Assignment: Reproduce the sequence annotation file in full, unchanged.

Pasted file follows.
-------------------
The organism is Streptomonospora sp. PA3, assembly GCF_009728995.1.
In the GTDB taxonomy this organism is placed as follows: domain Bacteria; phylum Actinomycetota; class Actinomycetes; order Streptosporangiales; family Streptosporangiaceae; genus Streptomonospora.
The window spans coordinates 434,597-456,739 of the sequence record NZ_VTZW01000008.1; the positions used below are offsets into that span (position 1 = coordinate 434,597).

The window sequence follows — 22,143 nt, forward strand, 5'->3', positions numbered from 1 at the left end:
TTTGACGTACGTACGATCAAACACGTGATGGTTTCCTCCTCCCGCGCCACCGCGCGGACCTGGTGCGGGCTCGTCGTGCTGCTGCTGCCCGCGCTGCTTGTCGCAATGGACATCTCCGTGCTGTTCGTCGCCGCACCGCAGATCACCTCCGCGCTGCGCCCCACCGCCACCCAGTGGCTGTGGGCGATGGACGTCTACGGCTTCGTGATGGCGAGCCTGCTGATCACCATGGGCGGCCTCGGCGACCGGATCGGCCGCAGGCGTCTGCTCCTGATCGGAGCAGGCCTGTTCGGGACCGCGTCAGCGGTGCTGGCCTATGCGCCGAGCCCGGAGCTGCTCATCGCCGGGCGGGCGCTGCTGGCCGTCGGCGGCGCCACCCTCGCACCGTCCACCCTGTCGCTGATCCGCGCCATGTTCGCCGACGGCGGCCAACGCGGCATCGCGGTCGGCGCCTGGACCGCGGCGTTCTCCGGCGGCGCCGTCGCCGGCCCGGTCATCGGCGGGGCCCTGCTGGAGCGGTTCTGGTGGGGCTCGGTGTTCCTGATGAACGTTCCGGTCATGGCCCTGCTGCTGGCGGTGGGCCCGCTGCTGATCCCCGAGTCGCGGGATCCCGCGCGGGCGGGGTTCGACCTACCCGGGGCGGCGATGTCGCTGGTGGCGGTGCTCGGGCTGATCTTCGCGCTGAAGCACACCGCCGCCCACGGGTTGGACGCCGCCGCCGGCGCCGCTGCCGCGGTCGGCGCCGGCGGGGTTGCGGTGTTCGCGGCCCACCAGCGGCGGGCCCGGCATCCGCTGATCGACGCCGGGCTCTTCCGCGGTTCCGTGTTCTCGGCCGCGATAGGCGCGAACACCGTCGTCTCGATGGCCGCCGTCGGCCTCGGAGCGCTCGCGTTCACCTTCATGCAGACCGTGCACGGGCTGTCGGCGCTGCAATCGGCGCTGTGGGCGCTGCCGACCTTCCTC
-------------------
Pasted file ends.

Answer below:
The organism is Streptomonospora sp. PA3, assembly GCF_009728995.1.
In the GTDB taxonomy this organism is placed as follows: domain Bacteria; phylum Actinomycetota; class Actinomycetes; order Streptosporangiales; family Streptosporangiaceae; genus Streptomonospora.
The window spans coordinates 434,597-456,739 of the sequence record NZ_VTZW01000008.1; the positions used below are offsets into that span (position 1 = coordinate 434,597).

The window sequence follows — 22,143 nt, forward strand, 5'->3', positions numbered from 1 at the left end:
TTTGACGTACGTACGATCAAACACGTGATGGTTTCCTCCTCCCGCGCCACCGCGCGGACCTGGTGCGGGCTCGTCGTGCTGCTGCTGCCCGCGCTGCTTGTCGCAATGGACATCTCCGTGCTGTTCGTCGCCGCACCGCAGATCACCTCCGCGCTGCGCCCCACCGCCACCCAGTGGCTGTGGGCGATGGACGTCTACGGCTTCGTGATGGCGAGCCTGCTGATCACCATGGGCGGCCTCGGCGACCGGATCGGCCGCAGGCGTCTGCTCCTGATCGGAGCAGGCCTGTTCGGGACCGCGTCAGCGGTGCTGGCCTATGCGCCGAGCCCGGAGCTGCTCATCGCCGGGCGGGCGCTGCTGGCCGTCGGCGGCGCCACCCTCGCACCGTCCACCCTGTCGCTGATCCGCGCCATGTTCGCCGACGGCGGCCAACGCGGCATCGCGGTCGGCGCCTGGACCGCGGCGTTCTCCGGCGGCGCCGTCGCCGGCCCGGTCATCGGCGGGGCCCTGCTGGAGCGGTTCTGGTGGGGCTCGGTGTTCCTGATGAACGTTCCGGTCATGGCCCTGCTGCTGGCGGTGGGCCCGCTGCTGATCCCCGAGTCGCGGGATCCCGCGCGGGCGGGGTTCGACCTACCCGGGGCGGCGATGTCGCTGGTGGCGGTGCTCGGGCTGATCTTCGCGCTGAAGCACACCGCCGCCCACGGGTTGGACGCCGCCGCCGGCGCCGCTGCCGCGGTCGGCGCCGGCGGGGTTGCGGTGTTCGCGGCCCACCAGCGGCGGGCCCGGCATCCGCTGATCGACGCCGGGCTCTTCCGCGGTTCCGTGTTCTCGGCCGCGATAGGCGCGAACACCGTCGTCTCGATGGCCGCCGTCGGCCTCGGAGCGCTCGCGTTCACCTTCATGCAGACCGTGCACGGGCTGTCGGCGCTGCAATCGGCGCTGTGGGCGCTGCCGACCTTCCTC